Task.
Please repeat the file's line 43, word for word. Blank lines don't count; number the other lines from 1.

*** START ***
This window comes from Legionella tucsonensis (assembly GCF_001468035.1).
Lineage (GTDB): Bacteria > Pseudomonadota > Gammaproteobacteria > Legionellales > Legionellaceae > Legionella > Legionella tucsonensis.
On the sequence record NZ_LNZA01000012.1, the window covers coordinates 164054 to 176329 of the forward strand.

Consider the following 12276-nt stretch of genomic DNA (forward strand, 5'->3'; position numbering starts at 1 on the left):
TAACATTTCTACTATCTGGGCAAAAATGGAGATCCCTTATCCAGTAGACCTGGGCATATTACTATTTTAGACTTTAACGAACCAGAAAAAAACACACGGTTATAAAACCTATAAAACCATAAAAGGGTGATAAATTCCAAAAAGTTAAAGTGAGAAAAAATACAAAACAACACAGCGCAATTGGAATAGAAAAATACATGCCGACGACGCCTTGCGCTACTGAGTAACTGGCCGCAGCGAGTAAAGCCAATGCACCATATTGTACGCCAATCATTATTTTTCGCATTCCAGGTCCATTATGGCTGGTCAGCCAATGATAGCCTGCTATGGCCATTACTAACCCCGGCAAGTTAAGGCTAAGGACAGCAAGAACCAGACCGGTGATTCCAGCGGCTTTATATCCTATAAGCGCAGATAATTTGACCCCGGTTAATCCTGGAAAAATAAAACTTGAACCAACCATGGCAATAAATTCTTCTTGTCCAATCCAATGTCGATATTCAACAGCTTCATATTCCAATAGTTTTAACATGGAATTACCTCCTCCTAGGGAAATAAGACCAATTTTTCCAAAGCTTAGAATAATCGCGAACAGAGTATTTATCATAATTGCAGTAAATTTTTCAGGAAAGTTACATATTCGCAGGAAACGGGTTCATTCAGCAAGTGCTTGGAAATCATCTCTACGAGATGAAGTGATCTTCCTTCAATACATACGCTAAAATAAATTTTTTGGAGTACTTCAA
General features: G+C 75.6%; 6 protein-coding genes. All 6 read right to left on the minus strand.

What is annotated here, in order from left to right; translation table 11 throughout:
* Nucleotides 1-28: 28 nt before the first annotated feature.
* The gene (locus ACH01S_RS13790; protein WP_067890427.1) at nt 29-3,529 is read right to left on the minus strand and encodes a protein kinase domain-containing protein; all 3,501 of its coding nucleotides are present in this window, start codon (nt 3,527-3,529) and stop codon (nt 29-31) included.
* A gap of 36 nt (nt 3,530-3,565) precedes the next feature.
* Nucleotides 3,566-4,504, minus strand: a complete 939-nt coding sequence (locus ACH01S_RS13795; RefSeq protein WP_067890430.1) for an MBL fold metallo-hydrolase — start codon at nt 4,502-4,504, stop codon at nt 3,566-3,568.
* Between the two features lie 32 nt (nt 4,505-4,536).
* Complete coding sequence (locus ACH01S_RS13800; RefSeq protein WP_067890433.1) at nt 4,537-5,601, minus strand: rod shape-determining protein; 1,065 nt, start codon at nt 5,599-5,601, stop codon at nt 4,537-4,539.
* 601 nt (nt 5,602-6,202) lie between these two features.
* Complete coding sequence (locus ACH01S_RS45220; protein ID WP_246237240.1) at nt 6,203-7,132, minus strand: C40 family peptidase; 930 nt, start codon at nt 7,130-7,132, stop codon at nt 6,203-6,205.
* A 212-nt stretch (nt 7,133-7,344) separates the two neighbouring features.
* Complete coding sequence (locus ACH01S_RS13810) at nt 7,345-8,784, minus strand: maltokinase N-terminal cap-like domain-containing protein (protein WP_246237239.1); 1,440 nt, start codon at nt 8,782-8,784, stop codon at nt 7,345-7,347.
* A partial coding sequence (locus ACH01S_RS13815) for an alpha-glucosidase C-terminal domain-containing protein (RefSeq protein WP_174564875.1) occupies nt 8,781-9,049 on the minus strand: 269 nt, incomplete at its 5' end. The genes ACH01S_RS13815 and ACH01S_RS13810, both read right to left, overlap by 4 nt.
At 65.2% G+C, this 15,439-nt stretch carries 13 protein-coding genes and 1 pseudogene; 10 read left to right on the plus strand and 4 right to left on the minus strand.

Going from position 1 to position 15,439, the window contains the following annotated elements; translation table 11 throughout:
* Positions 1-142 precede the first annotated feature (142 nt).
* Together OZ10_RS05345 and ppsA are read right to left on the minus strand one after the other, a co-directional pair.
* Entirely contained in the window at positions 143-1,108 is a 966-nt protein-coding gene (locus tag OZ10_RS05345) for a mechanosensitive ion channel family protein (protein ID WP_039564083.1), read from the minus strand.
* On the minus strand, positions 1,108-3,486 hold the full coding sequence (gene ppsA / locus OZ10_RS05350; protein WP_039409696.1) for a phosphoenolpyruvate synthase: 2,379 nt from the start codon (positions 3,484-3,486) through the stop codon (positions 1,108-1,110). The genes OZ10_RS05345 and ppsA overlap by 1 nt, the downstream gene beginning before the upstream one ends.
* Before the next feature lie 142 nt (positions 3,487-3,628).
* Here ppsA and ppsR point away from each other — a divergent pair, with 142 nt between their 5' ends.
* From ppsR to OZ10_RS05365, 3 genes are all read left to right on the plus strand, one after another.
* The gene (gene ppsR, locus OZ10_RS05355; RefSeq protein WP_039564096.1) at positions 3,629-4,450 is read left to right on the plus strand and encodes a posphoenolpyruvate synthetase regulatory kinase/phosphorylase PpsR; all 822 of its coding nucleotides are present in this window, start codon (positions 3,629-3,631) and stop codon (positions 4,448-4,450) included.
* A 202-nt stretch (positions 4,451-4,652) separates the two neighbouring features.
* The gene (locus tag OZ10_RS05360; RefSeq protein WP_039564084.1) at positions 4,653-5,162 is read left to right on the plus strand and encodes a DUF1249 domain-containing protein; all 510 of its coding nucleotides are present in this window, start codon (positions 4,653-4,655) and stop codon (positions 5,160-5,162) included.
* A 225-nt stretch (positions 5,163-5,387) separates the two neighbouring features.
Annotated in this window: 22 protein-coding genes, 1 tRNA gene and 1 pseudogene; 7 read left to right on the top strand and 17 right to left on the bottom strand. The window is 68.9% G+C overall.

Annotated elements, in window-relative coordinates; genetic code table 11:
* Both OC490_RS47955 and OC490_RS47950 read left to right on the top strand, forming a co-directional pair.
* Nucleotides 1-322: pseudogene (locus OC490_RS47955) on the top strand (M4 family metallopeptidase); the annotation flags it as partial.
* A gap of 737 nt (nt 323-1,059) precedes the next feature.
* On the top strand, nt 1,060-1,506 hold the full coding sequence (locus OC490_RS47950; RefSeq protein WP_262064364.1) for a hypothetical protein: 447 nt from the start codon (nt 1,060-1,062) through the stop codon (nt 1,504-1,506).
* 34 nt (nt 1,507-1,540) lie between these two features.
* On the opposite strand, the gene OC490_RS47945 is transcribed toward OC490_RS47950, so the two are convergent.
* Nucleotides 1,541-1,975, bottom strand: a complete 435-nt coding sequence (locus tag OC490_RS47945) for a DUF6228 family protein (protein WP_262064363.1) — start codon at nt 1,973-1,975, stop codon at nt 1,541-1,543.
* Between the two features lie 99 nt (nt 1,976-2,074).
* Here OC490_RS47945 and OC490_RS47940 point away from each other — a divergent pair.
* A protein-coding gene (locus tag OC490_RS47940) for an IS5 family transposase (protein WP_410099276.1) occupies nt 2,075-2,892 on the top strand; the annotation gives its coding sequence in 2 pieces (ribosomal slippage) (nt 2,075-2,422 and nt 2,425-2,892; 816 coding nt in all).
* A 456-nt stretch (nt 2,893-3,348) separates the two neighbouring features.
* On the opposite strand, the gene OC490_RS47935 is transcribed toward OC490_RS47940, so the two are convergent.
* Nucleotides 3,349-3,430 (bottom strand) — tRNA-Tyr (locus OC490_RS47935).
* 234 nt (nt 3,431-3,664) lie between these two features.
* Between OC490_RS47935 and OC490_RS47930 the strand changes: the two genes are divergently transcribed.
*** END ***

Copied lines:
* A protein-coding gene (locus tag OC490_RS47940) for an IS5 family transposase (protein WP_410099276.1) occupies nt 2,075-2,892 on the top strand; the annotation gives its coding sequence in 2 pieces (ribosomal slippage) (nt 2,075-2,422 and nt 2,425-2,892; 816 coding nt in all).